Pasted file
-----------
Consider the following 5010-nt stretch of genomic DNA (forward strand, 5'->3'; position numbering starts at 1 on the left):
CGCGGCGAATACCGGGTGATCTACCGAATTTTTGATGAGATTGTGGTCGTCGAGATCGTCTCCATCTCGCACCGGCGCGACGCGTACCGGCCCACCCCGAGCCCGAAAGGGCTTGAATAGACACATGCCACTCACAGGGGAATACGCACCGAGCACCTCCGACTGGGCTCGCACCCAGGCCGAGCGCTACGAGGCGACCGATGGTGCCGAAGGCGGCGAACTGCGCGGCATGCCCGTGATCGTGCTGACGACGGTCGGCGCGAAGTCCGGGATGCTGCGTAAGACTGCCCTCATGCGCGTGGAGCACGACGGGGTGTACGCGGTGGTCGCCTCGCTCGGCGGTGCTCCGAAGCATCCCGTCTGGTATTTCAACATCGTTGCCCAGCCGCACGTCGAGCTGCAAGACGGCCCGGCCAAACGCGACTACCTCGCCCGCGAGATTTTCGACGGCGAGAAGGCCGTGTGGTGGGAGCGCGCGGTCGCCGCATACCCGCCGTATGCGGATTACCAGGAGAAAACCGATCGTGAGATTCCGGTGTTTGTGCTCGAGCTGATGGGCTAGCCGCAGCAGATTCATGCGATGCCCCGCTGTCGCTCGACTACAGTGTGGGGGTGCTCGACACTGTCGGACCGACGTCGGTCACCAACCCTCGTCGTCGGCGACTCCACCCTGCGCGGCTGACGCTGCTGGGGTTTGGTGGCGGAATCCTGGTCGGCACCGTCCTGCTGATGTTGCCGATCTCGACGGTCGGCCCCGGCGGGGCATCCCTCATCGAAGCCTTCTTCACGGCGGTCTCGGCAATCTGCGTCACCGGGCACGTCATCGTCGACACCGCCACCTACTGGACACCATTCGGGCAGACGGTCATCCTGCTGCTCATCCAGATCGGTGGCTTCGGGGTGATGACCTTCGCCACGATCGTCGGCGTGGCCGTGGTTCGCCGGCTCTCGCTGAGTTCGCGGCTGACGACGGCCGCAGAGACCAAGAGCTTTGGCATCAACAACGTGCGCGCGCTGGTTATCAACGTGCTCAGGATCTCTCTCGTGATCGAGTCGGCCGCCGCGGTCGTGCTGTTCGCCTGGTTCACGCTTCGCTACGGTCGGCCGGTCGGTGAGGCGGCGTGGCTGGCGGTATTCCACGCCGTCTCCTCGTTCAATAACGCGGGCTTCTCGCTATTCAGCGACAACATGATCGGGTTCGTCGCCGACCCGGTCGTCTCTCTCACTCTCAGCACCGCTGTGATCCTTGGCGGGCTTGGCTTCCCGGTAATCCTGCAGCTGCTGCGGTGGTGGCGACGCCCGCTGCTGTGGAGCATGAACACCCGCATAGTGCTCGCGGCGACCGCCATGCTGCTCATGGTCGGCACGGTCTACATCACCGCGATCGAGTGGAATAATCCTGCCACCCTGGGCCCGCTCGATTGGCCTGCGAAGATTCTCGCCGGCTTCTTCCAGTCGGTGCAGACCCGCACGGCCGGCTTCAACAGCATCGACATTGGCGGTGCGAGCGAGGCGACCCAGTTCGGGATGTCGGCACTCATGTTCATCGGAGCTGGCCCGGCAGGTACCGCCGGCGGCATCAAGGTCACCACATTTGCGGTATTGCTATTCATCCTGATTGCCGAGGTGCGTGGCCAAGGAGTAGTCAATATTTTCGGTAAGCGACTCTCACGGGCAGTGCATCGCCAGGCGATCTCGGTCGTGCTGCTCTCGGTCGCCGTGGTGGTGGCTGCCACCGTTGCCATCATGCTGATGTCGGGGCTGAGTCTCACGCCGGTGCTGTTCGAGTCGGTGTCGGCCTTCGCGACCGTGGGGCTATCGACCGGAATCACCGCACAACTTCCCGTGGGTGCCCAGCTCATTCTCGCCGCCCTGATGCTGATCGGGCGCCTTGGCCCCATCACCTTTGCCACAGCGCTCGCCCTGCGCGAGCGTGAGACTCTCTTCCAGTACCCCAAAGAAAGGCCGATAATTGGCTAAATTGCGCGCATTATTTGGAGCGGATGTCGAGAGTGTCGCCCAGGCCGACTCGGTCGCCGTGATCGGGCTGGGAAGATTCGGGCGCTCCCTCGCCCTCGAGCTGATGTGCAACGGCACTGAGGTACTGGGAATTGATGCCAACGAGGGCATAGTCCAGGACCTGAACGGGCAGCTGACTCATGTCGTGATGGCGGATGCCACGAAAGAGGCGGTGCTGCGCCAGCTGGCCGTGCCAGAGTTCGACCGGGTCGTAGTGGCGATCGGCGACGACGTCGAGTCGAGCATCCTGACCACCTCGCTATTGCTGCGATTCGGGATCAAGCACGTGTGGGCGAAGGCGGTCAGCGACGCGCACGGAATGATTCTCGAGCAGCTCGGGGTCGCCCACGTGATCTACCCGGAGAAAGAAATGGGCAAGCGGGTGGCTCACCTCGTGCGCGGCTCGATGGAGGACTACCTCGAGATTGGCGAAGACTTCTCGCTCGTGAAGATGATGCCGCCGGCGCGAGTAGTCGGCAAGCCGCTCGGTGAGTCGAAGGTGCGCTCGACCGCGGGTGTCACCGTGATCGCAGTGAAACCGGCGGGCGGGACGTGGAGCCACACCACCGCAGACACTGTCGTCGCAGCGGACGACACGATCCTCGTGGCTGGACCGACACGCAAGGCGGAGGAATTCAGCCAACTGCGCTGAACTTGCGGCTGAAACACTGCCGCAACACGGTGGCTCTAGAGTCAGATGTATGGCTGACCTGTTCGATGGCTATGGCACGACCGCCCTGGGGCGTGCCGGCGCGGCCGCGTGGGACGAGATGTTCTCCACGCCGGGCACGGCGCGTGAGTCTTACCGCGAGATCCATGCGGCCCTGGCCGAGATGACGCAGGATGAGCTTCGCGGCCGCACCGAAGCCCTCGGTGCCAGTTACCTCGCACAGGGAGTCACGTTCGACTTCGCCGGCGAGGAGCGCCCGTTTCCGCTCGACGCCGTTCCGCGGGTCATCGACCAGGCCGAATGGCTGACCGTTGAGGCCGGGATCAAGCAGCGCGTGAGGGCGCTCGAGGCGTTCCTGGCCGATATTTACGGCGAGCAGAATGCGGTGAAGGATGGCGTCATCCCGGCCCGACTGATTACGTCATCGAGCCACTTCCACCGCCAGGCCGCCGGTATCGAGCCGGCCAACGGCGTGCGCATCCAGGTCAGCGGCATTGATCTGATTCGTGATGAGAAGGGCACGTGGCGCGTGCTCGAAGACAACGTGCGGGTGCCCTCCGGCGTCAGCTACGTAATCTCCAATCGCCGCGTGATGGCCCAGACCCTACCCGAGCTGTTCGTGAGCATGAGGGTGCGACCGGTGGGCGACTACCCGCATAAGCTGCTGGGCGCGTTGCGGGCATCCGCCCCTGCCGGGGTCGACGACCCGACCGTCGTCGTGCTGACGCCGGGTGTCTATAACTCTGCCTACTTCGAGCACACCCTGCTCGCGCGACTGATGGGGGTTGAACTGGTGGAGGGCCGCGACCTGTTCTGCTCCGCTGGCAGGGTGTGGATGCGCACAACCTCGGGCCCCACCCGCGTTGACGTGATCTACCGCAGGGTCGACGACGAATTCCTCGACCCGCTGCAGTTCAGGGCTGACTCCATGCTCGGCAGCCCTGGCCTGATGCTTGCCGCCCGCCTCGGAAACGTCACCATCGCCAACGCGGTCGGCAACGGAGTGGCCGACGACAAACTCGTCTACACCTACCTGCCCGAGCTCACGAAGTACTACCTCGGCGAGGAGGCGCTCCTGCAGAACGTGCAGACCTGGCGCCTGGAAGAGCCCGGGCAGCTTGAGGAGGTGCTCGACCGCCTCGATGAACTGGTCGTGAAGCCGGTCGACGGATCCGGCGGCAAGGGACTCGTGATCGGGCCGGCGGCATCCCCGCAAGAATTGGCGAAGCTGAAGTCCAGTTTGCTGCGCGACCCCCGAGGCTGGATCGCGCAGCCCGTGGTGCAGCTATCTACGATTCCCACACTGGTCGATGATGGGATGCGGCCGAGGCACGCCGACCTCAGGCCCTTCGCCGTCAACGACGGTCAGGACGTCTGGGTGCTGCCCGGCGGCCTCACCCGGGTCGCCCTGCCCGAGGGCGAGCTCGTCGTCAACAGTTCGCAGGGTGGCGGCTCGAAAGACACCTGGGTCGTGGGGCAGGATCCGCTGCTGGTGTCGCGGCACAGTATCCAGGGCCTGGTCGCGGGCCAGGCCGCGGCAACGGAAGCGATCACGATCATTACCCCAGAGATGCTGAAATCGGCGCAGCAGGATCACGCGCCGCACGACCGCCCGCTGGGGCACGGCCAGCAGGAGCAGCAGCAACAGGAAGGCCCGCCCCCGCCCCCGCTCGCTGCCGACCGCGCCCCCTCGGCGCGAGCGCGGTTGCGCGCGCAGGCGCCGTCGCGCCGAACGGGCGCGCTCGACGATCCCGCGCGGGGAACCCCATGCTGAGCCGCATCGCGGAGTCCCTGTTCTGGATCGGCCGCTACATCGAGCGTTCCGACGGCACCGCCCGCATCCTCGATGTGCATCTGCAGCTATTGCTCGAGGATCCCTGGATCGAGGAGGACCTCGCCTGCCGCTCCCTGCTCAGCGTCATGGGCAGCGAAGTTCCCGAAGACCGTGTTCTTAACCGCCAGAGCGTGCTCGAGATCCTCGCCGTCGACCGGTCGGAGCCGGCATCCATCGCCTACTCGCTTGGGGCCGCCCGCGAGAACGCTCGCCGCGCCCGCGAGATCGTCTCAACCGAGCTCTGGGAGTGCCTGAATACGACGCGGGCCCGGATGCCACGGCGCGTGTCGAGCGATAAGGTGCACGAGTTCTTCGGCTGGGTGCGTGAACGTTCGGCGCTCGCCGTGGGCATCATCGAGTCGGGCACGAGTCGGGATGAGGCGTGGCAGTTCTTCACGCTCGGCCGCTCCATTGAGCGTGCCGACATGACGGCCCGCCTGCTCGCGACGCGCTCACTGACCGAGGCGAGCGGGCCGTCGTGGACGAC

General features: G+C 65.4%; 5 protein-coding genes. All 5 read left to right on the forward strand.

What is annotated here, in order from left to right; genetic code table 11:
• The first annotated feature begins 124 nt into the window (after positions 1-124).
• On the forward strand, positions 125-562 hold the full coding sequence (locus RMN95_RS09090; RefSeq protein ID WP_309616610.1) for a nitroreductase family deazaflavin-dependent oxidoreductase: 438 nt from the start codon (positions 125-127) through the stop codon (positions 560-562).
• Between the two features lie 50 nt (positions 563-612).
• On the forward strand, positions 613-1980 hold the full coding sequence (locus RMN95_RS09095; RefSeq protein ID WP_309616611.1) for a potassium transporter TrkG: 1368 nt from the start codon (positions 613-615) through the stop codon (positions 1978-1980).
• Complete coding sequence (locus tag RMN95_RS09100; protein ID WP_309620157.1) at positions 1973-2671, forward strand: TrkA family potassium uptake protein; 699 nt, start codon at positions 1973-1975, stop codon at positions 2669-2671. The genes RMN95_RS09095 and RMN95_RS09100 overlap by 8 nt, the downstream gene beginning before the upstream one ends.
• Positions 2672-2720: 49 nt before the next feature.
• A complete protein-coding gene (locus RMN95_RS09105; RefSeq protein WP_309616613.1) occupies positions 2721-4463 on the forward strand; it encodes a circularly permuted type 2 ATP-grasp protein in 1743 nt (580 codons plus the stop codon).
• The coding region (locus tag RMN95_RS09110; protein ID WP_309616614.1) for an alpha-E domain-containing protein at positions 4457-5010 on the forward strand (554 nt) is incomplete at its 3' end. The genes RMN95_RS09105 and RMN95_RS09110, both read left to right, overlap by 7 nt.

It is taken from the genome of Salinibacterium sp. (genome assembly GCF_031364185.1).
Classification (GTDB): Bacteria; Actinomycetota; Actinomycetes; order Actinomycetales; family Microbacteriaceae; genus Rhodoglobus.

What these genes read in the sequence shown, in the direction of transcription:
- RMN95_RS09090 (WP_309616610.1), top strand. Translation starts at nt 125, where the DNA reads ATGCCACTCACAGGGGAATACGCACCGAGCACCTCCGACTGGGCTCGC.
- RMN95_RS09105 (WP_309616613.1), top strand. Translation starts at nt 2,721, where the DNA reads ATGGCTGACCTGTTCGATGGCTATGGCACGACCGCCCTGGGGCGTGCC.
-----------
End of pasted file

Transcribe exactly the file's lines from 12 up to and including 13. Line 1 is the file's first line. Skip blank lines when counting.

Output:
• The coding region (locus tag RMN95_RS09110; protein ID WP_309616614.1) for an alpha-E domain-containing protein at positions 4457-5010 on the forward strand (554 nt) is incomplete at its 3' end. The genes RMN95_RS09105 and RMN95_RS09110, both read left to right, overlap by 7 nt.

It is taken from the genome of Salinibacterium sp. (genome assembly GCF_031364185.1).